So today, you might encounter opportunities to offer a little more grace…
Listening to a person who needs five more minutes in a conversation.
Answering ten more additional questions.
Waiting fifteen more minutes than you would like.
Perhaps, even walking a literal extra mile.

Grace like conditioning practice prepares us to offer more each opportunity with the realization that Christ has given us infinitely more than we can ever think or imagine.

Who will you extend a little more grace today?

Photo credit by Christian Widell.

7 Tips for Listening to Sermons

I sat across my wife, Robyn, at Sunday lunch a few weeks ago. As we started to eat, she turned to me and asked, “Could we talk more about the sermon this morning and each week?” The question seemed straightforward. Then she added, “I would like to hear what you think and some Sundays we rarely mention it after service.”

Recalling the last few Sundays at lunch with Robyn, my mind raced from the morning sermon to the next part of the day. She rightly pointed out a missed opportunity. We could share about areas God challenged us to grow in a setting both of us experienced.

Listening to a sermon invites to a community conversation and can deepen our understanding of a passage. It allows us a chance to talk to each other about spiritual matters in our lives because we can respond to a shared experience. It calls on us to process how the Bible relates to our lives.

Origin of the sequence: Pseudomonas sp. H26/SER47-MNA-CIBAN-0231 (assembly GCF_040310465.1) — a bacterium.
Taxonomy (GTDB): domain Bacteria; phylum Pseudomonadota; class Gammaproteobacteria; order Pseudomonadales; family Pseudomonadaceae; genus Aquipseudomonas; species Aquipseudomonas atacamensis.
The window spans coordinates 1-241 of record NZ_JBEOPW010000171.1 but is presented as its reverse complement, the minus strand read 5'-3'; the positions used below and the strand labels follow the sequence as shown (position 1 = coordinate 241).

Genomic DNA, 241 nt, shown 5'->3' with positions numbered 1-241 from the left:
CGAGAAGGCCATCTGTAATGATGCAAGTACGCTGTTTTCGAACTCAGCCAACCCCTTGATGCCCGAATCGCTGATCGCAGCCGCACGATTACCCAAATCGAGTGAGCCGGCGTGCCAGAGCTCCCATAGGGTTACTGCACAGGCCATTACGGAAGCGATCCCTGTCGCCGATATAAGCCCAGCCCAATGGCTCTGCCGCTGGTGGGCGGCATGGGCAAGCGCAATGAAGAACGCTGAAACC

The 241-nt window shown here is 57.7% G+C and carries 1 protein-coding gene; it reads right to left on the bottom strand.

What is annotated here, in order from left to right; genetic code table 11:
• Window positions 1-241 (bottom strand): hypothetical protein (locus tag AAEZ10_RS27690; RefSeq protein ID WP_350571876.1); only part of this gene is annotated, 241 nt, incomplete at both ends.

You may want to understand the Bible in deeper and more significant ways. You might desire to have a more meaningful dialogue with others about following Jesus.  Listening to sermons can bring these opportunities to you. Here are seven tips to for listening to sermons:

1. Take Notes.

In the last couple weeks, I have started taking notes on YouVersion. This app allows churches to input the points from the speaker. I have found myself focusing on what the speaker says about the point, rather than trying to write out the point. Other people using the app like having online storage rather than paper.

Whether you use paper and pen or an app, you retain more by taking notes. You can go back to your notes during the week or in conversation.

2. Focus in on the Reading of the Passage.

When the speaker or pastor begins to read the Scripture, follow along. You may want to highlight or underline verses that you have questions. Certain words or phrases might jump off the page. I like to add a date of the sermon in the passage, so when I come back, I can recall it.

3. Recognize the Cues.

At certain points of the sermon, the speaker might signal an important insight in understanding the passage. Here a few cues to identify:

Definitions – The speaker unpacks the original meaning of a word in Greek or Hebrew.
Biblical References – Note the additional passages mention and the idea associated with them. You can go back later and re-read the passage.
Context – Consider the back story of the passage and what other events surrounded it. Why did the author write this? Who is the audience? These insights can help a passage become more relevant.

When you hear these cues, make note of it. You might even want to highlight the verse associated with it.

4. Utilize a Group Guide.

Often, churches will provide group guides for small groups. You may want to have one with you during service looking at the questions. After the sermon, you can even answer the questions personally before going to a group.

5. Post on Social Media.